No doubt, the International Olympic Committee’s decision Tuesday to toss Russia from the 2018 Pyeongchang Games was the correct call. The Russian Olympic Committee, also fined $15 million, was guilty of wholesale drug cheating in Sochi, and might have succeeded to this day if not for a pair of homegrown whistle-blowers. The IOC showed, finally, that it has some teeth in this eternal battle with drug cheats.
The Schmid report “confirmed the systemic manipulation of the anti-doping rules and system in Russia, through the Disappearing Positive Methodology and during the Olympic Winter Games Sochi 2014, as well as the various levels of administrative, legal and contractual responsibility, resulting from the failure to respect the respective obligations of the various entities involved.”
But before you celebrate the righteous consequences imposed by the IOC, consider the ramifications. This fracas is far from over, and will carry on past any legal appeals. The Russians may boycott future Olympics, including the Los Angeles Games in 2024, which will cost networks and organizers plenty of money. A deeper wedge may be driven between Vladimir Putin and the West.
And then there is the more immediate, distressing thought: Will we all be cheated of watching athletes like Evgenia Medvedeva at the Pyeongchang Games?
A short briefing on Medvedeva: At age 18, she is already the most accomplished woman’s figure skater in the world, and maybe in history. During the 2016-17 season, while winning her second world championship, she set the world record in total points eight times with brilliant triple-triple combinations. She is undefeated again this season, despite a small fracture in her right foot that has forced her to drop out of the Grand Prix finals. She is aiming for a full recovery by Pyeongchang. She is graceful, athletic, a show-stopper. While she leaps, she raises her arm like a ballet dancer, as Brian Boitano once did.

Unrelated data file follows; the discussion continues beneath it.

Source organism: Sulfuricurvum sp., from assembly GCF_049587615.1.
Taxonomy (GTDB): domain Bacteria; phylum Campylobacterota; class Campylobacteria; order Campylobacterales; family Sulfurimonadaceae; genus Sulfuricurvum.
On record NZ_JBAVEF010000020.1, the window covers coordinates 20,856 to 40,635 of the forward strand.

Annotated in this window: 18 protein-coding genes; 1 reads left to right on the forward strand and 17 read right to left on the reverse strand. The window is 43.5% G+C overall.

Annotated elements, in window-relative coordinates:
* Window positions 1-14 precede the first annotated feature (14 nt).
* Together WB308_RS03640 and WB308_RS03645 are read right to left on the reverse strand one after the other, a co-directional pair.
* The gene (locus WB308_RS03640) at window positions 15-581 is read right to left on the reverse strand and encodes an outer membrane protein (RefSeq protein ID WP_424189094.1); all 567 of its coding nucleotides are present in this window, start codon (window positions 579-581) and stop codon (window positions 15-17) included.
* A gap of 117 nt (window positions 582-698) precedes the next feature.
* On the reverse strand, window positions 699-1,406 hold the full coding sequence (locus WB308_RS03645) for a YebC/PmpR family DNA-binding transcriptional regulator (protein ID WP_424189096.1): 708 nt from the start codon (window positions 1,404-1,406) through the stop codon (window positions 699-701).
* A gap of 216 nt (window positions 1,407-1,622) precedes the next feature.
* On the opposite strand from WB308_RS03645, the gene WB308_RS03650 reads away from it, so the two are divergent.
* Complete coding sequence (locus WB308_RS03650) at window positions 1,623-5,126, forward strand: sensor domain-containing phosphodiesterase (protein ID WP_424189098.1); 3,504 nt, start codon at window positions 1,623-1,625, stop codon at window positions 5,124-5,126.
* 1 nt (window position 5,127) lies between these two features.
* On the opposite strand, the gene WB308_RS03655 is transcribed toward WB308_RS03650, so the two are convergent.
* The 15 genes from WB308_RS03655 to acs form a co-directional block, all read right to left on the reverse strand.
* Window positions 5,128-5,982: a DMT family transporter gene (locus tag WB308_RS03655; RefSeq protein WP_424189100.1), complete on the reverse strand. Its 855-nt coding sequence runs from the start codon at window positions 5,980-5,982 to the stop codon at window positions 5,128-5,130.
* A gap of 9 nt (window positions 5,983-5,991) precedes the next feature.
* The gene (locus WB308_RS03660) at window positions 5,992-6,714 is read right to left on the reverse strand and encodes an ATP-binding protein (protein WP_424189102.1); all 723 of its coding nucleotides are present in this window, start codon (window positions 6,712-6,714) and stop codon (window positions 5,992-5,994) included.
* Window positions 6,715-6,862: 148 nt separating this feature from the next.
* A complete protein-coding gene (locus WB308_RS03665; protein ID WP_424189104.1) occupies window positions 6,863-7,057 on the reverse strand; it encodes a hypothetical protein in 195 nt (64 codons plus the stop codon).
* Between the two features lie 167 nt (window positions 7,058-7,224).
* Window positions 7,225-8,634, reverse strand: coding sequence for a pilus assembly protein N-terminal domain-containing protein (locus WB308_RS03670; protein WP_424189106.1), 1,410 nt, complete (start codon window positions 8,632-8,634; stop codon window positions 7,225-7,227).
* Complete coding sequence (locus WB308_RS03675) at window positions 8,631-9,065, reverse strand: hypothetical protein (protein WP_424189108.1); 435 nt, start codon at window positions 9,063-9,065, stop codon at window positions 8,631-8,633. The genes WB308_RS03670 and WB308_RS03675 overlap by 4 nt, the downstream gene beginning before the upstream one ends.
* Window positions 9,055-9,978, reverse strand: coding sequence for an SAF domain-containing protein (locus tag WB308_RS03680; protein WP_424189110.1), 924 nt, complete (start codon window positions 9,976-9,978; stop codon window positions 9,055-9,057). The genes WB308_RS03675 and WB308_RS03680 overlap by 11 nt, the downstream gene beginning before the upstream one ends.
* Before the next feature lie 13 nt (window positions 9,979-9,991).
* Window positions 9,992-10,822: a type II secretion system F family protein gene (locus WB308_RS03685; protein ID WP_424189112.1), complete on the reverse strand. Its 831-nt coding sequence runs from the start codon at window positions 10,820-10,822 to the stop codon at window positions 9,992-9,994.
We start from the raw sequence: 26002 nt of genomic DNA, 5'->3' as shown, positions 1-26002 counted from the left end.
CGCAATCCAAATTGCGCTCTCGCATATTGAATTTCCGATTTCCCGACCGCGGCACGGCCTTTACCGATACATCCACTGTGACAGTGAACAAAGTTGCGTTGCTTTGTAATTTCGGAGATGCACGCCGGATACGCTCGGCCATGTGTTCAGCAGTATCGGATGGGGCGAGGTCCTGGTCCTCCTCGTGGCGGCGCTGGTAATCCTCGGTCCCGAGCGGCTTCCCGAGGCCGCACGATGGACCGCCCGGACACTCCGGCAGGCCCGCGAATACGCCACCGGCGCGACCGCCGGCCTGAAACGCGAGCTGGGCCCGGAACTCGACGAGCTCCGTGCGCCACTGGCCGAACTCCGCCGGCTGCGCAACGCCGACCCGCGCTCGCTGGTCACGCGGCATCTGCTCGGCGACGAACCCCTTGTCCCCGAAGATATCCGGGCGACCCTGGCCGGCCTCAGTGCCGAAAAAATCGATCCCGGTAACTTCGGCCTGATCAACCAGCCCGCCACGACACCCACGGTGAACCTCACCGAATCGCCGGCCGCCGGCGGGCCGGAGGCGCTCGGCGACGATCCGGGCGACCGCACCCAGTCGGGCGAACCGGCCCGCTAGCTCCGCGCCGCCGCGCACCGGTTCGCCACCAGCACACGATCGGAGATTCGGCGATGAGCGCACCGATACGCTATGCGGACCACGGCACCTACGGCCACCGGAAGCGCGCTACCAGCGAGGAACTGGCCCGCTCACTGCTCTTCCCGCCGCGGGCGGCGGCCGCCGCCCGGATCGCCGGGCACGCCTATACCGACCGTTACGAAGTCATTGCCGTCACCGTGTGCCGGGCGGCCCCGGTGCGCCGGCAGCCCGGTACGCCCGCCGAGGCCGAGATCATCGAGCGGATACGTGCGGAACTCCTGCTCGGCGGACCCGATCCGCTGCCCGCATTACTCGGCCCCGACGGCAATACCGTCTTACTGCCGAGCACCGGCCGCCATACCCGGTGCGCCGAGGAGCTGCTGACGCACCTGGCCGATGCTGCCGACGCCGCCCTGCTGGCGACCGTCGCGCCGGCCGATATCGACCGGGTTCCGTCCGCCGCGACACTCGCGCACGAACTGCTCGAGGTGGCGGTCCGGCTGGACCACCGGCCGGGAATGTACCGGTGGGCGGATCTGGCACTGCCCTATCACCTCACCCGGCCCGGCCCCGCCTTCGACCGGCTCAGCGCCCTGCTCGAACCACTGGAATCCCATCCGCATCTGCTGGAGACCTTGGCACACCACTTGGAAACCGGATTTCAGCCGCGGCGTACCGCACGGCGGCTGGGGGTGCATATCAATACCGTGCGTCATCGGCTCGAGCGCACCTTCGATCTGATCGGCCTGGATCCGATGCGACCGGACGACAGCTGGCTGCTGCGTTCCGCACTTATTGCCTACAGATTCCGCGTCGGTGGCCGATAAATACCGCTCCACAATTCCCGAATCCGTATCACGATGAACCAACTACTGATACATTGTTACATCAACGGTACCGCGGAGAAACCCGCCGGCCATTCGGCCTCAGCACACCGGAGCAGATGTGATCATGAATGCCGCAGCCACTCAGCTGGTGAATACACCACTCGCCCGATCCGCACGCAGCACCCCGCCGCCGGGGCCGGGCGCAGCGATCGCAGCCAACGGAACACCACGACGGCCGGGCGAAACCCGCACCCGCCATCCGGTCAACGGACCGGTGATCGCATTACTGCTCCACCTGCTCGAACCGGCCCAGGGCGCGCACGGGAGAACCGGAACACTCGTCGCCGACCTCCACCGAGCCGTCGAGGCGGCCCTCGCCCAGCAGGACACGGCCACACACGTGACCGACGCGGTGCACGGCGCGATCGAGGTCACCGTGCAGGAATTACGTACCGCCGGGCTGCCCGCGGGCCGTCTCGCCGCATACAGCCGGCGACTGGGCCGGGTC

Medvedeva has never failed a drug test. Figure skaters have their own problems – pressures about weight control often lead to eating disorders and unhealthy diets – but they are not steroid users. They are not speed skaters or Nordic skiers. Now, though, we must wonder whether Medvedeva will be in South Korea. In order to do so, her federation must prove she has “undergone all the pre-Games targeted tests” and “any other testing requirements specified” by the Pre-Games Testing Task Force.
More importantly, the Russian federation would have to eat humble pie, drop or lose the appeal, and agree to have its athletes participate as “an Olympic athlete from Russia” (OAR), under the Olympic flag, not the Russian flag.
Will the Russians allow Medvedeva, or any of their other amazing women’s figure skaters, to do this? Will there be a Russian hockey team?
The Russians have brought all these difficulties on themselves, of course. They are about to host a World Cup next summer that will cost them $11 billion, but their deputy prime minister, Vitaly Mutko, supervised the Sochi Games and is personally barred from the Olympics. That suspension will hang over the World Cup this summer, in the worst way. Mutko cannot be greeted warmly by FIFA, which has its own problems.
On it goes, and there is really no happy ending. This is not a zero-sum game, where Russia loses and everybody else wins. This was the right thing to do by the IOC, yes. That doesn’t mean the world gets to feel better about itself, or its Olympic medalists. It means that cheaters get caught sometimes, and that non-cheaters sometimes pay the same price.
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